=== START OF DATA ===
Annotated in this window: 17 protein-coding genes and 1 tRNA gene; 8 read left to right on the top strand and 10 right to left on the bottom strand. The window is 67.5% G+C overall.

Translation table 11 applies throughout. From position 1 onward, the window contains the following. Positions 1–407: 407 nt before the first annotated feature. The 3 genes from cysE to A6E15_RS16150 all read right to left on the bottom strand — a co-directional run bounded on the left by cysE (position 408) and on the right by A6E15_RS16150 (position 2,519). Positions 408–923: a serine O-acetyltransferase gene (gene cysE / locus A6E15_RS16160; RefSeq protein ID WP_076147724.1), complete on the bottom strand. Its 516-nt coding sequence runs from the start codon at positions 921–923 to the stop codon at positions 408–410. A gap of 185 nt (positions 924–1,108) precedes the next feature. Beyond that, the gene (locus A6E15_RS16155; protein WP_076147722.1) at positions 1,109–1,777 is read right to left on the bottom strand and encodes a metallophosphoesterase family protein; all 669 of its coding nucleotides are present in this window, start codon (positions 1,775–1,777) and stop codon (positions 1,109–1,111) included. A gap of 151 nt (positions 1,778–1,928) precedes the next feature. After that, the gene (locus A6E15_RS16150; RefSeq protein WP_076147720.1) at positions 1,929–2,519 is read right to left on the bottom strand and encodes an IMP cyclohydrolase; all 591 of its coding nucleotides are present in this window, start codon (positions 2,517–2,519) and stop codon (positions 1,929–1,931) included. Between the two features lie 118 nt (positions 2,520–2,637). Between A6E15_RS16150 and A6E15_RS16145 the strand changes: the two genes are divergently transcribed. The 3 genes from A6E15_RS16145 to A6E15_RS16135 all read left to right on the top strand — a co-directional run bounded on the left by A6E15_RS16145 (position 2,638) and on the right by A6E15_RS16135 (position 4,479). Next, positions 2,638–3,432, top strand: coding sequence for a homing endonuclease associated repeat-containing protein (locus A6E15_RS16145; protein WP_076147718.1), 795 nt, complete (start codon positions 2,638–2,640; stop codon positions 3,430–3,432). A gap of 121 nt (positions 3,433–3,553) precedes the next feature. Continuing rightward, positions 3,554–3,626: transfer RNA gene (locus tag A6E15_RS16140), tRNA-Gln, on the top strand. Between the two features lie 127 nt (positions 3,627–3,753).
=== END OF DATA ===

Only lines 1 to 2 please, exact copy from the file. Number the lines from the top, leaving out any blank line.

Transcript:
Annotated in this window: 17 protein-coding genes and 1 tRNA gene; 8 read left to right on the top strand and 10 right to left on the bottom strand. The window is 67.5% G+C overall.

Translation table 11 applies throughout. From position 1 onward, the window contains the following. Positions 1–407: 407 nt before the first annotated feature. The 3 genes from cysE to A6E15_RS16150 all read right to left on the bottom strand — a co-directional run bounded on the left by cysE (position 408) and on the right by A6E15_RS16150 (position 2,519). Positions 408–923: a serine O-acetyltransferase gene (gene cysE / locus A6E15_RS16160; RefSeq protein ID WP_076147724.1), complete on the bottom strand. Its 516-nt coding sequence runs from the start codon at positions 921–923 to the stop codon at positions 408–410. A gap of 185 nt (positions 924–1,108) precedes the next feature. Beyond that, the gene (locus A6E15_RS16155; protein WP_076147722.1) at positions 1,109–1,777 is read right to left on the bottom strand and encodes a metallophosphoesterase family protein; all 669 of its coding nucleotides are present in this window, start codon (positions 1,775–1,777) and stop codon (positions 1,109–1,111) included. A gap of 151 nt (positions 1,778–1,928) precedes the next feature. After that, the gene (locus A6E15_RS16150; RefSeq protein WP_076147720.1) at positions 1,929–2,519 is read right to left on the bottom strand and encodes an IMP cyclohydrolase; all 591 of its coding nucleotides are present in this window, start codon (positions 2,517–2,519) and stop codon (positions 1,929–1,931) included. Between the two features lie 118 nt (positions 2,520–2,637). Between A6E15_RS16150 and A6E15_RS16145 the strand changes: the two genes are divergently transcribed. The 3 genes from A6E15_RS16145 to A6E15_RS16135 all read left to right on the top strand — a co-directional run bounded on the left by A6E15_RS16145 (position 2,638) and on the right by A6E15_RS16135 (position 4,479). Next, positions 2,638–3,432, top strand: coding sequence for a homing endonuclease associated repeat-containing protein (locus A6E15_RS16145; protein WP_076147718.1), 795 nt, complete (start codon positions 2,638–2,640; stop codon positions 3,430–3,432). A gap of 121 nt (positions 3,433–3,553) precedes the next feature. Continuing rightward, positions 3,554–3,626: transfer RNA gene (locus tag A6E15_RS16140), tRNA-Gln, on the top strand. Between the two features lie 127 nt (positions 3,627–3,753).